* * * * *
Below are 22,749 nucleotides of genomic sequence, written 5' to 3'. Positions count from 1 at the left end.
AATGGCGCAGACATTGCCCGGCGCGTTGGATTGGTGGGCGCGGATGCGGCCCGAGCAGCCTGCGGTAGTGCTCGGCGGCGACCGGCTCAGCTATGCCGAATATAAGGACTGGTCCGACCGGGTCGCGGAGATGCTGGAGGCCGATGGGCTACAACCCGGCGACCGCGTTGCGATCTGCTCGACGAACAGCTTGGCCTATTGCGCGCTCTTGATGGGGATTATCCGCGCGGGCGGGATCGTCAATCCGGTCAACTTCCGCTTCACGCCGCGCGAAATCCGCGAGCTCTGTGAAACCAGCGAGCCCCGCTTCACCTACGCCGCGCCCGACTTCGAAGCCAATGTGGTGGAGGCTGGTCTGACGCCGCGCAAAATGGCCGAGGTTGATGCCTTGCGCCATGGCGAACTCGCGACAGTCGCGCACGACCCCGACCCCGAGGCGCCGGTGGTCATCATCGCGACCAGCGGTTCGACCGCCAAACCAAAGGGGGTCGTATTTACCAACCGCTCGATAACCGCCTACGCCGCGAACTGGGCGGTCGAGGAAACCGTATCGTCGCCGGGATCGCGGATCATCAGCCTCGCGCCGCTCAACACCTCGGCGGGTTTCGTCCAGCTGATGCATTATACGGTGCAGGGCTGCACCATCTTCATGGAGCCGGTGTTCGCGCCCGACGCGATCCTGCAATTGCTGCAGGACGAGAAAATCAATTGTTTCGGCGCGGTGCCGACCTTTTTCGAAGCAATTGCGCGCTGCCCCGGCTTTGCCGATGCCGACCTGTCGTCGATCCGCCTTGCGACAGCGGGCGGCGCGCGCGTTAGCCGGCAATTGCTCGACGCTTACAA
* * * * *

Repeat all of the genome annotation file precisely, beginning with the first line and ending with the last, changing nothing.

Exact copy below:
Below are 22,749 nucleotides of genomic sequence, written 5' to 3'. Positions count from 1 at the left end.
AATGGCGCAGACATTGCCCGGCGCGTTGGATTGGTGGGCGCGGATGCGGCCCGAGCAGCCTGCGGTAGTGCTCGGCGGCGACCGGCTCAGCTATGCCGAATATAAGGACTGGTCCGACCGGGTCGCGGAGATGCTGGAGGCCGATGGGCTACAACCCGGCGACCGCGTTGCGATCTGCTCGACGAACAGCTTGGCCTATTGCGCGCTCTTGATGGGGATTATCCGCGCGGGCGGGATCGTCAATCCGGTCAACTTCCGCTTCACGCCGCGCGAAATCCGCGAGCTCTGTGAAACCAGCGAGCCCCGCTTCACCTACGCCGCGCCCGACTTCGAAGCCAATGTGGTGGAGGCTGGTCTGACGCCGCGCAAAATGGCCGAGGTTGATGCCTTGCGCCATGGCGAACTCGCGACAGTCGCGCACGACCCCGACCCCGAGGCGCCGGTGGTCATCATCGCGACCAGCGGTTCGACCGCCAAACCAAAGGGGGTCGTATTTACCAACCGCTCGATAACCGCCTACGCCGCGAACTGGGCGGTCGAGGAAACCGTATCGTCGCCGGGATCGCGGATCATCAGCCTCGCGCCGCTCAACACCTCGGCGGGTTTCGTCCAGCTGATGCATTATACGGTGCAGGGCTGCACCATCTTCATGGAGCCGGTGTTCGCGCCCGACGCGATCCTGCAATTGCTGCAGGACGAGAAAATCAATTGTTTCGGCGCGGTGCCGACCTTTTTCGAAGCAATTGCGCGCTGCCCCGGCTTTGCCGATGCCGACCTGTCGTCGATCCGCCTTGCGACAGCGGGCGGCGCGCGCGTTAGCCGGCAATTGCTCGACGCTTACAA